Second, technology is also very important and it is changing so fast that without you your parents might never program or operate half the equipment that seems to multiply while we sleep.  Not only the new knowledge and innovations but also where they are developed and where they are produced will impact your lives.  So, too, will social movements, the third variable in our “history box.” The keystone movements include those for greater equality and tolerance – civil rights, the women’s movement and the more recent emergence of an expanded definition of equality that includes gay rights and gay marriage as well as disability rights.  But there are also movements that promote less equality and greater intolerance and even terror – and Sociology again gives you a handle on sorting out these issues as well as how they might affect you and what actions you can take to cope and come out ahead. 

C. Wright Mills considered social structure, our “second box,” to be just as important as history:  Your place in the social pyramid or the larger pyramid of political economy also has a profound effect.  How carefully you “chose your parents for social class,” your race/ethnicity, gender, nationality, religion, education, etc. – all these affect your life chances.  So, too, does the fact that the U.S. is moving into a new information age in a globalizing world.  Whether the new information economy jobs are multiplying more in Northern Virginia than in Southern India could have lifelong consequences for your future.  An active and well-trained sociological imagination helps to keep you ahead of this curve, too. 

But let me stress: you already have accomplished much in getting here today and many of you will go on to accomplishments that will affect history or the social structure.  

Whether you end up in graduate school, law school, business school, med school or a career in the near future, your Sociology major has given you a “sociological imagination.”  J. K. Rowling, the author of the Harry Potter books, emphasized the importance of imagination in her 2008 commencement address at Harvard. She decried those who prefer not to exercise their imaginations, “never troubling to wonder how it would feel to have been born other than they are…clos[ing] their minds and hearts to any suffering that does not touch them personally.” 

Sociology has given you tools to stretch your imaginations and also to cope with today’s “interesting times,” regardless of your ultimate profession or occupation.  As you march from the beauty of Mr. Jefferson’s University, the only UNESCO World Heritage university site in the U.S., to what I hope will be a bright future (and choosing the University of Virginia gives you a leg up on a good future), your Sociology major should be a help.  It will aid you to observe power, analyze cultural practices and organizational patterns.  It will help you to meet the multiple challenges of living in interesting times – and to prevail.  Congratulations and good luck!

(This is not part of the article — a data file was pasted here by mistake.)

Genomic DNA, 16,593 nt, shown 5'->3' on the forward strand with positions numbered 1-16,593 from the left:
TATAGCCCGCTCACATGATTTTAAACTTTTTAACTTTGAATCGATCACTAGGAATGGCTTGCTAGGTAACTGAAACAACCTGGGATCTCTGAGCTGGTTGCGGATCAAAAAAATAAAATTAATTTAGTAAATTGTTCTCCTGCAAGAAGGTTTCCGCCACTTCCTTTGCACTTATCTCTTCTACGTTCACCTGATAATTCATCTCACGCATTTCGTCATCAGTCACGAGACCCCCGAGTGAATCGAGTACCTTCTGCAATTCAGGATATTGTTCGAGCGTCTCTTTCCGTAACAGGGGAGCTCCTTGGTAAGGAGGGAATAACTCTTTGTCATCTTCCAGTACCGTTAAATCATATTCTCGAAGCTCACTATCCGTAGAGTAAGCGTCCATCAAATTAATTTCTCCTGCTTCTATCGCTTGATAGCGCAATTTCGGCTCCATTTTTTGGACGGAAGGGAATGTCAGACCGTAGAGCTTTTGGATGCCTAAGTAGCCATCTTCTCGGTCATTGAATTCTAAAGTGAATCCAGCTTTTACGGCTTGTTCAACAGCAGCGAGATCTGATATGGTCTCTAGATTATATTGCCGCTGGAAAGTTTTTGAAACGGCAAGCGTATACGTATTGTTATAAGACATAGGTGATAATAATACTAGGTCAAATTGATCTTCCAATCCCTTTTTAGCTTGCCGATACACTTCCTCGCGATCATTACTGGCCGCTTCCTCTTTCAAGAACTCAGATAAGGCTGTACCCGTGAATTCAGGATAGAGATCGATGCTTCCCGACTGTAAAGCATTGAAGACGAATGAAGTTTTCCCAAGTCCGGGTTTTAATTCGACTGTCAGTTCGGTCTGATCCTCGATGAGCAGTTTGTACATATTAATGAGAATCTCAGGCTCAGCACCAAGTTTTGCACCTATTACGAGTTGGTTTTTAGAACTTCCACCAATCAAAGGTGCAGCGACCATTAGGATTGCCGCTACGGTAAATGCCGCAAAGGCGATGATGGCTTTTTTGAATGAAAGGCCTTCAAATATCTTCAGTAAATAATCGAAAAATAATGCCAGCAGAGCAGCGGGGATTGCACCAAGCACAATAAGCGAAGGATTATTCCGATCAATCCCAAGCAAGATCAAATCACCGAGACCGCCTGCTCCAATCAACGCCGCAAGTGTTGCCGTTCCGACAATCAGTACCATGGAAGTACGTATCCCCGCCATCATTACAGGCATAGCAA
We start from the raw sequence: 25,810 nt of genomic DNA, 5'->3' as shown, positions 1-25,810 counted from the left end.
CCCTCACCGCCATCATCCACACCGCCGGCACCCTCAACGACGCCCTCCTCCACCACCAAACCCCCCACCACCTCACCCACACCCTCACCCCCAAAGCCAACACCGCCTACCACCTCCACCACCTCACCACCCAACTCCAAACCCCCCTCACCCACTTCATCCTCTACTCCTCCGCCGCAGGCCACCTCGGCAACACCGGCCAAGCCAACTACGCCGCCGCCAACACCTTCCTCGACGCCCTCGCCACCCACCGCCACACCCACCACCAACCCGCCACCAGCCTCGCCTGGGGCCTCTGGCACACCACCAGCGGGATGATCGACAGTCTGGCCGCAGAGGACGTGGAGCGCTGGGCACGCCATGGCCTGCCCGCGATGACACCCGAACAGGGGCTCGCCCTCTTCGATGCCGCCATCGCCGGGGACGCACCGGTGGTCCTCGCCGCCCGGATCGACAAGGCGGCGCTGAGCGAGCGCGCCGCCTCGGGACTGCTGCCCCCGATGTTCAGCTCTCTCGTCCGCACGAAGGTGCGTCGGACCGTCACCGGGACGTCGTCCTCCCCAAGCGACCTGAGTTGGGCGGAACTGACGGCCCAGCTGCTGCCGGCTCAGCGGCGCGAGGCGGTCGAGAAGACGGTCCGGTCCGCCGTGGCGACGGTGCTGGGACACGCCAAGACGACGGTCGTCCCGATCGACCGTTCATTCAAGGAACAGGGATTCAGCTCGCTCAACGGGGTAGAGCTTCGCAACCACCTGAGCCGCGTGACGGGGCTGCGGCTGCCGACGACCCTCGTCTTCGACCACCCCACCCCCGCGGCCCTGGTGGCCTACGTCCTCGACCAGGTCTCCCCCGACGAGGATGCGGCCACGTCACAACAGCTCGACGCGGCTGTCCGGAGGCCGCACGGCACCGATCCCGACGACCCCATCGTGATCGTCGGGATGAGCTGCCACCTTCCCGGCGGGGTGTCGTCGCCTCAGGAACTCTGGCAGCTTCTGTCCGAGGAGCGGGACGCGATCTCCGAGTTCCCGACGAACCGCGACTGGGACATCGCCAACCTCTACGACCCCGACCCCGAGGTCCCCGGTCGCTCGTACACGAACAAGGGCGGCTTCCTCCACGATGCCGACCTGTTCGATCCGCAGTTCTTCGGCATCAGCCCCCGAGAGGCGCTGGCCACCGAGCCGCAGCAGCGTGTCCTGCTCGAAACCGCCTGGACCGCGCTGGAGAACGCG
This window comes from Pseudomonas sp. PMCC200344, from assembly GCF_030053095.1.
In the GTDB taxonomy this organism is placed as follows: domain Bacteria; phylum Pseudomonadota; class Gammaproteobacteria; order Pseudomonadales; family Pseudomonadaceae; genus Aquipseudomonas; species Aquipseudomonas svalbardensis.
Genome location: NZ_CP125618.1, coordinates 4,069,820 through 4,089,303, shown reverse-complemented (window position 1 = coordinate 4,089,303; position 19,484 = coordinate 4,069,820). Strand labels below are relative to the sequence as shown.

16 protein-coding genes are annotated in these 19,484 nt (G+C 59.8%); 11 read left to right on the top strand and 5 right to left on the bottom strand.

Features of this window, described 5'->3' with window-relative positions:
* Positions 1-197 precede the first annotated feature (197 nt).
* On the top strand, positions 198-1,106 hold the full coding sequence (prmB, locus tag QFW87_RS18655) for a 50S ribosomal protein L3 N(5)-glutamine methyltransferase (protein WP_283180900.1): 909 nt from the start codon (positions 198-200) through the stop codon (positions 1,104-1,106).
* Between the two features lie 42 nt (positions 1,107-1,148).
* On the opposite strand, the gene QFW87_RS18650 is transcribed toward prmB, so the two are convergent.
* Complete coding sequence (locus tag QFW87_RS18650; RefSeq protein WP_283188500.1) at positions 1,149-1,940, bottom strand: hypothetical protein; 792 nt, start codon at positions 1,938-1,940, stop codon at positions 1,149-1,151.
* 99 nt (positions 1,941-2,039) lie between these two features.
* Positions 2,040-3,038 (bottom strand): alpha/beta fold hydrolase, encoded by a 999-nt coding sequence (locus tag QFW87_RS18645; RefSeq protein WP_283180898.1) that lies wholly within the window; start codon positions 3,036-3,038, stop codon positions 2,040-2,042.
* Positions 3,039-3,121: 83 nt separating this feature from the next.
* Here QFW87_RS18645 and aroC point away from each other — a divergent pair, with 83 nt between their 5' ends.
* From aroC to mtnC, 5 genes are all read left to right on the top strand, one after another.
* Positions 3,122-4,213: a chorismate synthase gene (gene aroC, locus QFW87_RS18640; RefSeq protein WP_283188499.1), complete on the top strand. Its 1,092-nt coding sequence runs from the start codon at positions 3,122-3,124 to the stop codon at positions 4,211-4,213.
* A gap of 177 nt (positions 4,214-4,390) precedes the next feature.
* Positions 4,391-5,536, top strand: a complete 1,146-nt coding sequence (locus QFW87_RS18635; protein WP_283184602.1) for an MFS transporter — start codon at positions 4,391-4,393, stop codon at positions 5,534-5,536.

Rae Lesser Blumberg
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Culture @ Virginia

Wednesday, May 7, 2014 - 3:15am
The following brief essay appeared in the American Sociological Association’s Culture Section Newsletter.  There’s no promotion like a self-promotion!  Of course, given the audience, the essay makes a particular case from a particular angle, and the story of our department could surely be told from other perspectives.  I hope we will do so in the future!

Culture @ Virginia
Jeff Olick

The history of sociology at the University of Virginia is yet to be written.  But surely any such account would include the centrality of culture in the past work of the department as well as the importance of UVA to cultural sociology as a whole. James Hunter’s Culture Wars, Sharon Hays’ The Cultural Contradictions of Motherhood, Murray Milner’s Status and Sacredness: these major, prize-winning contributions were all written in Charlottesville. Other cultural sociologies produced in the department include: Sarah Corse’s Nationalism and Literature, Allison Pugh’s Longing and Belonging, Krishan Kumar’s The Making of English National Identity, Rachel Rinaldo’s Mobilizing Piety, and my own The Politics of Regret, among others with cultural relevance.